Tuesday’s Billings City Council work session will begin with the swearing in of Mayor-elect Bill Cole and three new council members — Denise Joy, Frank Ewalt and Penny Ronning.
The work session, a day later than normal because of the New Year’s Day holiday, begins at 5:30 p.m. in council chambers at City Hall, 220 N. 27th St.
Once the four new elected officials are seated, the council will, among other agenda items, hear an update on the city’s integrated water plan, which considers irrigation water, drinking water, wastewater and stormwater together.
The city’s water reclamation facility is currently being upgraded to satisfy more stringent nitrogen and phosphorus rules for discharging into the Yellowstone River.
Public works officials and the city’s contract engineering firms, HDR and Land Design Inc., have met with the Montana Department of Environmental Quality in order to give state regulators “better data to make a decision” on the standards that will be applied for putting water into the river.
Tuesday’s report says that preliminary modeling of the river indicates that further reduction of nitrogen into the river “may not be important. If additional sampling supports this, more than $100 million in improvements would be avoided.”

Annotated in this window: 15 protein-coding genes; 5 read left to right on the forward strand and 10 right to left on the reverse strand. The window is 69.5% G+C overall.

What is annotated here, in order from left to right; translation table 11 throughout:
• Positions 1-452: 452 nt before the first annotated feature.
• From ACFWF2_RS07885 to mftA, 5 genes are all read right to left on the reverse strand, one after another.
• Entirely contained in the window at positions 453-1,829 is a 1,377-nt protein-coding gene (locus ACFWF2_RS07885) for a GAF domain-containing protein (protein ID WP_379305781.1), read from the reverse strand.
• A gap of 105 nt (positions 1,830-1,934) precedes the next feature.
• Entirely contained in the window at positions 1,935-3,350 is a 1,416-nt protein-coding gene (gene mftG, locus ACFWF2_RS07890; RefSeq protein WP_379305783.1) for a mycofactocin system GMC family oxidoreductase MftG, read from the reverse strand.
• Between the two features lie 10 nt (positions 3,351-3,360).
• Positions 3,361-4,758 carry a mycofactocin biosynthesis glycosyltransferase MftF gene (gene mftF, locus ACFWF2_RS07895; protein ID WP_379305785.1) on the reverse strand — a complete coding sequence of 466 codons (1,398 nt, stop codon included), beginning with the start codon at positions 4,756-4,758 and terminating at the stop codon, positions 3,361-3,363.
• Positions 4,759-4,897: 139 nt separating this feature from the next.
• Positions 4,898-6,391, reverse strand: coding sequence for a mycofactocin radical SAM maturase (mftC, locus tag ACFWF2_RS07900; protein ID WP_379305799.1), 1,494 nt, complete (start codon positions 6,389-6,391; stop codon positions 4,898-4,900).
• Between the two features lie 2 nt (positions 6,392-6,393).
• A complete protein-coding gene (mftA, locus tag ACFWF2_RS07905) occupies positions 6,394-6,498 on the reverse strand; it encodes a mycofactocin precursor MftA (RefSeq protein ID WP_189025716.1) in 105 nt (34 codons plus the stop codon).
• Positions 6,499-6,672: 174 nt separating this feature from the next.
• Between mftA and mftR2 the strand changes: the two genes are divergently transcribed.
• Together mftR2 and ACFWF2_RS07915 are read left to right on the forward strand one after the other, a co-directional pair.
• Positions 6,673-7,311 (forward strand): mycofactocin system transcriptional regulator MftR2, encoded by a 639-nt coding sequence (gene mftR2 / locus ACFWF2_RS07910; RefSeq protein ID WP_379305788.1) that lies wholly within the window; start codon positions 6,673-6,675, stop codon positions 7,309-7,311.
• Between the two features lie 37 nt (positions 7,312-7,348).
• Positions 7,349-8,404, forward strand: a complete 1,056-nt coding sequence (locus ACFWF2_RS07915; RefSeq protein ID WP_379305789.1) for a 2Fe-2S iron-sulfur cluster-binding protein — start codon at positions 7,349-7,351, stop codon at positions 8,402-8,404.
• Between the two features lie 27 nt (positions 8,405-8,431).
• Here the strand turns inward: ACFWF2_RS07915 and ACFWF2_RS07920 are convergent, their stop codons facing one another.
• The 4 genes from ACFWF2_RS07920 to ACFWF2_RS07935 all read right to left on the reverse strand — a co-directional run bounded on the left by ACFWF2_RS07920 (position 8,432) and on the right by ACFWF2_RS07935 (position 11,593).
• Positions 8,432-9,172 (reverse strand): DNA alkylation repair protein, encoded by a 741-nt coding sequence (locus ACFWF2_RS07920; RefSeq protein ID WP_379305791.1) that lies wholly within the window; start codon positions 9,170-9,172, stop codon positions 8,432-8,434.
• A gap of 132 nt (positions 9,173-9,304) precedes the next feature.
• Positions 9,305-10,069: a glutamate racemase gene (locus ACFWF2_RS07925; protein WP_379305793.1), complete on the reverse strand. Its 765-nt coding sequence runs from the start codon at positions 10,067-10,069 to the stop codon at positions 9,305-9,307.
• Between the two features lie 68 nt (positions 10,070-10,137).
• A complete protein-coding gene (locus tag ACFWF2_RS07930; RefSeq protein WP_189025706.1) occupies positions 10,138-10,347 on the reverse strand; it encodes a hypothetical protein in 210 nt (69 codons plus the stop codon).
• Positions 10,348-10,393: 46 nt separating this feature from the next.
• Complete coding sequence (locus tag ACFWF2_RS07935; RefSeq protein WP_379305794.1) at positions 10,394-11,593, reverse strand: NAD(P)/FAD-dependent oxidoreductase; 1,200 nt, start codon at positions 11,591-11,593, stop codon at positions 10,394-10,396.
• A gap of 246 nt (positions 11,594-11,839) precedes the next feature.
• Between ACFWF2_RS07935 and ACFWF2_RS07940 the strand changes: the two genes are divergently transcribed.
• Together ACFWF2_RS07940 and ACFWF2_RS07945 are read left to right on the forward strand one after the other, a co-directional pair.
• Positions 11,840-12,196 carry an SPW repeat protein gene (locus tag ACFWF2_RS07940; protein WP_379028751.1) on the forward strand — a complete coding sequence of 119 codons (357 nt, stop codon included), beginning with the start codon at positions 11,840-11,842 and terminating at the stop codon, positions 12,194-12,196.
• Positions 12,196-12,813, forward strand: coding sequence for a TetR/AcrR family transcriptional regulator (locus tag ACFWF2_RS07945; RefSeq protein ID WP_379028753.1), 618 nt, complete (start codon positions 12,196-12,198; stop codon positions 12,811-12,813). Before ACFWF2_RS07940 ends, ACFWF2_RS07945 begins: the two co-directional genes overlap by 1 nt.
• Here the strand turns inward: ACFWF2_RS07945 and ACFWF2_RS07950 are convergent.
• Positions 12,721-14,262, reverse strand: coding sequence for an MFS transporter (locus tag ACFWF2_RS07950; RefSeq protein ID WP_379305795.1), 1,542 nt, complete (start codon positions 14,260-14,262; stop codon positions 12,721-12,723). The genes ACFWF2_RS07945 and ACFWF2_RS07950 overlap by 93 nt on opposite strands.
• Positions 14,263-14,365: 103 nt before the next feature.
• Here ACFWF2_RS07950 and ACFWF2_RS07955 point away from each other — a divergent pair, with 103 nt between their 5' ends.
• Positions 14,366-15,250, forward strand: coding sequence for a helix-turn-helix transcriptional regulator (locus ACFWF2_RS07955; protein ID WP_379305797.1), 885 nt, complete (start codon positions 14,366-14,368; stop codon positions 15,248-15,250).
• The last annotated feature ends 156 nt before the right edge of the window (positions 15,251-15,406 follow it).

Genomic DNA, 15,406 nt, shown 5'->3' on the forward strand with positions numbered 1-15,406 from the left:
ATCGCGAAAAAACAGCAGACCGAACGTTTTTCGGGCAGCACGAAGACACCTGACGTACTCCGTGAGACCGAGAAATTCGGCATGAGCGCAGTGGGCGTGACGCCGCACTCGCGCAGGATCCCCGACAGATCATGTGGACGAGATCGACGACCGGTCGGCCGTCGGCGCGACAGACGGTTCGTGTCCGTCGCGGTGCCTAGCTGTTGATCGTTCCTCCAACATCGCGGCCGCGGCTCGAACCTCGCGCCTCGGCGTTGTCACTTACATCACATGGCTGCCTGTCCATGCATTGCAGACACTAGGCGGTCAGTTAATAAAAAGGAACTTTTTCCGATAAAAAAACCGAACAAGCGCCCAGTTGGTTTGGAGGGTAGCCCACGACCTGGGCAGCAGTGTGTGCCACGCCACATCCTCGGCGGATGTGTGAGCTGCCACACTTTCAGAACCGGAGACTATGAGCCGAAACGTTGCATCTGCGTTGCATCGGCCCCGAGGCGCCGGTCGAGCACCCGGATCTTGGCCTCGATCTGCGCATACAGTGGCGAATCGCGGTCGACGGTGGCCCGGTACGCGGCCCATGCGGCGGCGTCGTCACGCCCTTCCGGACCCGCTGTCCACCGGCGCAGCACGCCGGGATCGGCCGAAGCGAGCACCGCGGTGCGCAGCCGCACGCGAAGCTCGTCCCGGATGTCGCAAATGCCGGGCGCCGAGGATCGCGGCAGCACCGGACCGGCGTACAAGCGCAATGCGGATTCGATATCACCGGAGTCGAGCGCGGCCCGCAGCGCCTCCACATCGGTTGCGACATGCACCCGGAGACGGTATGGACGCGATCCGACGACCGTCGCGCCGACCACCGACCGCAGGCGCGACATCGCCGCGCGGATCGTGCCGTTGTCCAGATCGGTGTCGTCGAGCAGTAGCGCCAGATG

The most pressing need coming out of the Integrated Plan is for drinking water. The city’s water treatment plant, constructed about a century ago, has a single river intake location and is nearing capacity. Groundwater availability is insufficient, and levels are dropping. The water beneath the 2,800 feet of shale beneath Billings is of poor quality.
The Integrated Plan seeks two levels of support from the council: constructing a West End raw water storage reservoir and water treatment plant, and pursuing water quality work in the Yellowstone River.
Chambers audio/visual upgrade
On Jan. 22, council members are scheduled to decide on a contract designed to upgrade the audio/visual system in the chambers they share with Municipal Court.
Three proposals are included in the council’s Friday packet:
- At about $97,000, the least expensive proposal addresses audio needs only. It includes 14 replacement wireless microphones, four replacement wired mics, two hand-held wireless mics, ceiling speakers and hearing assistive devices.
- The second proposal costs about $163,000. It includes all of the above as well as video conferencing audio and video functions, an additional projector and motorized projection screen, a larger flat-panel monitor, additional video outputs for monitor connection for the judge and the witness stand and a flat- panel screen with speakers to be installed in the lobby to address occasions involving audience overflow.
- With a price tag of about $178,000, the third proposal includes everything in the first two proposals as well as an audience ceiling tile mic for jury voir dire (preliminary examination of prospective jurors), an additional wireless mic, two lapel mics, digital signage equipment and a seven-inch touchscreen control panel.
AVI Systems Inc. of Sioux Falls, South Dakota is the city’s consultant.
Tuesday's meeting also includes discussion of a franchise contract with Bresnan Communications. Material on the contract was not included in the Friday packet.